Stuart Schrader in the Boston Review:
I recently stumbled across a statue in Baltimore that celebrates the young men of the city who fought in the “Spanish War.” On a narrow triangle in a residential neighborhood, this lone soldier stands at ease, holding a rifle across his body and staring into the distance, unperturbed by the city buses screeching past or the litter that collects below his feet. The pedestal records the years, from 1898 to 1902, when these brave Americans fought against Spain’s weak imperialist hold on the Philippines, Cuba, and Puerto Rico. Known as “The Hiker,” fifty or so versions of this statue still quietly dot city streets and parks across the United States. The bulk were erected in the 1920s in northern states, with Baltimore’s in 1943, and the last in 1965 near Arlington Cemetery.
Their anti-imperialist sentiment resonated with a different kind of monument that emerged in the same period—those to the Confederacy. To numerous white Americans, the democratic reconstruction of the former Confederacy was an imperialist exercise, and both types of statue celebrated a fight against empire. But they mobilized a rose-tinted vision of past war-making to reject the contemporary reality of early twentieth-century U.S. statecraft: Washington had built an empire, subjecting millions with dark skin to its rule. The anti-imperialist sentiment implicit in the statues, whatever its source, did not curtail empire. It denied its existence.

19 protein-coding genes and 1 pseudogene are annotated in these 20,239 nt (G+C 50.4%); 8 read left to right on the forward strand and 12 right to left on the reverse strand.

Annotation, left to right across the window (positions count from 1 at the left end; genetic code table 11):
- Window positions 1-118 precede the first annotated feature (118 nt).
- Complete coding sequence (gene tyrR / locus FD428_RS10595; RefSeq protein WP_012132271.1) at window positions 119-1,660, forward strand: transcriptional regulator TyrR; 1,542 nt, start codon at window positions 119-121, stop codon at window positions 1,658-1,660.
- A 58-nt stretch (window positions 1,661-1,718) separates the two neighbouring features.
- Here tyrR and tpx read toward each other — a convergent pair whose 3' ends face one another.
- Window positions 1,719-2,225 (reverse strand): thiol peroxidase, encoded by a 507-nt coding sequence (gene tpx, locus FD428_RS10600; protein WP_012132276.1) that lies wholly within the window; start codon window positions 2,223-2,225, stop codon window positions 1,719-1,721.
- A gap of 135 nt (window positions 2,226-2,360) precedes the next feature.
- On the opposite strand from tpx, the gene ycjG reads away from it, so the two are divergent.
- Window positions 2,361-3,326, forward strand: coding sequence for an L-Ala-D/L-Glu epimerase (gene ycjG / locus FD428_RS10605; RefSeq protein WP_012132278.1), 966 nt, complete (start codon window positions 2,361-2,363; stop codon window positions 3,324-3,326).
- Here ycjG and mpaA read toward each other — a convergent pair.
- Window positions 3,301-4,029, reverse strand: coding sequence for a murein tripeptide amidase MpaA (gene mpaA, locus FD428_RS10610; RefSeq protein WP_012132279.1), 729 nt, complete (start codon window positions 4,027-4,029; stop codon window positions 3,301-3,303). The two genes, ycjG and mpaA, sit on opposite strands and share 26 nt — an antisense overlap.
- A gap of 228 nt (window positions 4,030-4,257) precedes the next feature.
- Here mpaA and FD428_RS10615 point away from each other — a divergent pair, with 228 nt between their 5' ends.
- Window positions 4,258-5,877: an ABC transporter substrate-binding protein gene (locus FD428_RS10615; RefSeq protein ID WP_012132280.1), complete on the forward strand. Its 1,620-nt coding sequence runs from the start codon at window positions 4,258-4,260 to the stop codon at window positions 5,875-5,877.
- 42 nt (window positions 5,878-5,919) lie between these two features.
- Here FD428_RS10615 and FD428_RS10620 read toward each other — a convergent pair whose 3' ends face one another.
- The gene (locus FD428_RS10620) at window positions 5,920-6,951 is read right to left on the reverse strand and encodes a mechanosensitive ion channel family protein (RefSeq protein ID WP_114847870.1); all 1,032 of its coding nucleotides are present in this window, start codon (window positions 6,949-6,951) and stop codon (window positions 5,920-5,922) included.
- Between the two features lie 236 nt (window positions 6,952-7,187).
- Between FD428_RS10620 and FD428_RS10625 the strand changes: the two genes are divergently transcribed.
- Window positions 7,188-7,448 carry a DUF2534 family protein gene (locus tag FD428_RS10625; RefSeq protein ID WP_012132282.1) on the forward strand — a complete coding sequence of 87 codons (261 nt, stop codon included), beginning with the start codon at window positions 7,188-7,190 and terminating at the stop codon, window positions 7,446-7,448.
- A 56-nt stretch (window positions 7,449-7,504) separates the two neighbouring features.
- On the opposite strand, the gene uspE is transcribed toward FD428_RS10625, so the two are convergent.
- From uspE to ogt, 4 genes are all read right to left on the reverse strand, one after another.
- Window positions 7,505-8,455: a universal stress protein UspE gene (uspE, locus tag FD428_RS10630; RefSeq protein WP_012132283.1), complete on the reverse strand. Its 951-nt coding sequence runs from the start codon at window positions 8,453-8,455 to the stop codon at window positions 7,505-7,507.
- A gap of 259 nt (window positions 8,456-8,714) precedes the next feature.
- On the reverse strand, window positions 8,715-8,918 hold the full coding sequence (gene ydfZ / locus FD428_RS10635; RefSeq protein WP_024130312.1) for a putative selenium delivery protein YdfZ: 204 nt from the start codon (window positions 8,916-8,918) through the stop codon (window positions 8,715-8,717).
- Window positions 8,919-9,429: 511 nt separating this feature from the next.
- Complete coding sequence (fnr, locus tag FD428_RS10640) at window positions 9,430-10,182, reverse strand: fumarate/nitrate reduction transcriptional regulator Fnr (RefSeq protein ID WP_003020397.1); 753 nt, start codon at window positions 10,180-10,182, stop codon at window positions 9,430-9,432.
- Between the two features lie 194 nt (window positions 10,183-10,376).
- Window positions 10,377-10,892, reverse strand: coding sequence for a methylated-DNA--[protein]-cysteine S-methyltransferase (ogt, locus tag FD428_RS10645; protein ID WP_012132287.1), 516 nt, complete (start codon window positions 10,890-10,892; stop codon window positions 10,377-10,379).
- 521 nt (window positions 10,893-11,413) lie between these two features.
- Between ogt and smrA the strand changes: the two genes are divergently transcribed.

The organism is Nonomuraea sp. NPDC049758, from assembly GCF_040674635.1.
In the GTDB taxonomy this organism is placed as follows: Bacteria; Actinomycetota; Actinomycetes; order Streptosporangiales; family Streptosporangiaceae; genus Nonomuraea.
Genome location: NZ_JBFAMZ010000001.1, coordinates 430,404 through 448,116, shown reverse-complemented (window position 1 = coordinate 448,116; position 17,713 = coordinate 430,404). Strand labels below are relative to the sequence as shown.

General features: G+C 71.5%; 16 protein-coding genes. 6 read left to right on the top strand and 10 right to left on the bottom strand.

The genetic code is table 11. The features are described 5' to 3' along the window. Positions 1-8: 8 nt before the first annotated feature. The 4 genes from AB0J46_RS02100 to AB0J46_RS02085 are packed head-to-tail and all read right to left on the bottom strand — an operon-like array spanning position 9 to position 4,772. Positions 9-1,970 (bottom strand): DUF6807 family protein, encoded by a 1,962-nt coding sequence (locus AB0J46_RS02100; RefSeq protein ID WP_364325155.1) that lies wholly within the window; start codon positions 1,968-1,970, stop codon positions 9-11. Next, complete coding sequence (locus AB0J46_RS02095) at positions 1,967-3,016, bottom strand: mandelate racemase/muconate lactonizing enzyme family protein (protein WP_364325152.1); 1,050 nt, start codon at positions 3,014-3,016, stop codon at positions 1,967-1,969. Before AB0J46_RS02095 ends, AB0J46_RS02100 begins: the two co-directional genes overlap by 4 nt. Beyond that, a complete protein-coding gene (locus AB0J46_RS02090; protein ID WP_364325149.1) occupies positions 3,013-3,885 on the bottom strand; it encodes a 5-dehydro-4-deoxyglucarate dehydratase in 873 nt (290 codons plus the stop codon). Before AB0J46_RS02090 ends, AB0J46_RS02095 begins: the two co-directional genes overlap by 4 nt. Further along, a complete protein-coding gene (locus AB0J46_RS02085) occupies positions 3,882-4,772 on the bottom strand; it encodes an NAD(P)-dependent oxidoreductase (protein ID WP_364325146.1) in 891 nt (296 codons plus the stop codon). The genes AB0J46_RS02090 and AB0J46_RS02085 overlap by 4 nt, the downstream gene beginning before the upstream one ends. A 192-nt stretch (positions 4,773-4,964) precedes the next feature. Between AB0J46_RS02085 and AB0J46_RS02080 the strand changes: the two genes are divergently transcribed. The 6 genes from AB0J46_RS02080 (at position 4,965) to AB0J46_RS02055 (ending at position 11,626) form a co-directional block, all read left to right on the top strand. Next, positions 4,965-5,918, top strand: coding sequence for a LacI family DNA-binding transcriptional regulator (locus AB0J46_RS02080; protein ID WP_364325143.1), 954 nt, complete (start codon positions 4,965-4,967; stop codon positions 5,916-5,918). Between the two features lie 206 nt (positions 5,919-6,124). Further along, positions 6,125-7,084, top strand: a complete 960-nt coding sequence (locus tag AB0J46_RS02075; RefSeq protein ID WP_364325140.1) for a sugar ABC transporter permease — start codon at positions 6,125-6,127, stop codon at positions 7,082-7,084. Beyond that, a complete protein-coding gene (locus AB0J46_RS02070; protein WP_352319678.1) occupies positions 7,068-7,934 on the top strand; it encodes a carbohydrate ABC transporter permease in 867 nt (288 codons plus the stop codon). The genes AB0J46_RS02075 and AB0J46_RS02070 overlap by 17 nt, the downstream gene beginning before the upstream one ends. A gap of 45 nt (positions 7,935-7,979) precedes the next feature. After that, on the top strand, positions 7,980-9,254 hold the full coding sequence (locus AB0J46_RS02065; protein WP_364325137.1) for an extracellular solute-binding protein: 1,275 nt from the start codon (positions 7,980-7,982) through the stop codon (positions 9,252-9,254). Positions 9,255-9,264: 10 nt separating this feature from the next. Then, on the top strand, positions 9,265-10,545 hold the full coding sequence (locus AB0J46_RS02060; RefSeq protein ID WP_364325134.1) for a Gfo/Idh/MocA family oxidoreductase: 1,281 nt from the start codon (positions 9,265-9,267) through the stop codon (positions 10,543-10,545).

These monuments—both to the Confederacy and to far-flung operations and occupations—reveal just how vexing the term “empire” is in the U.S. vocabulary.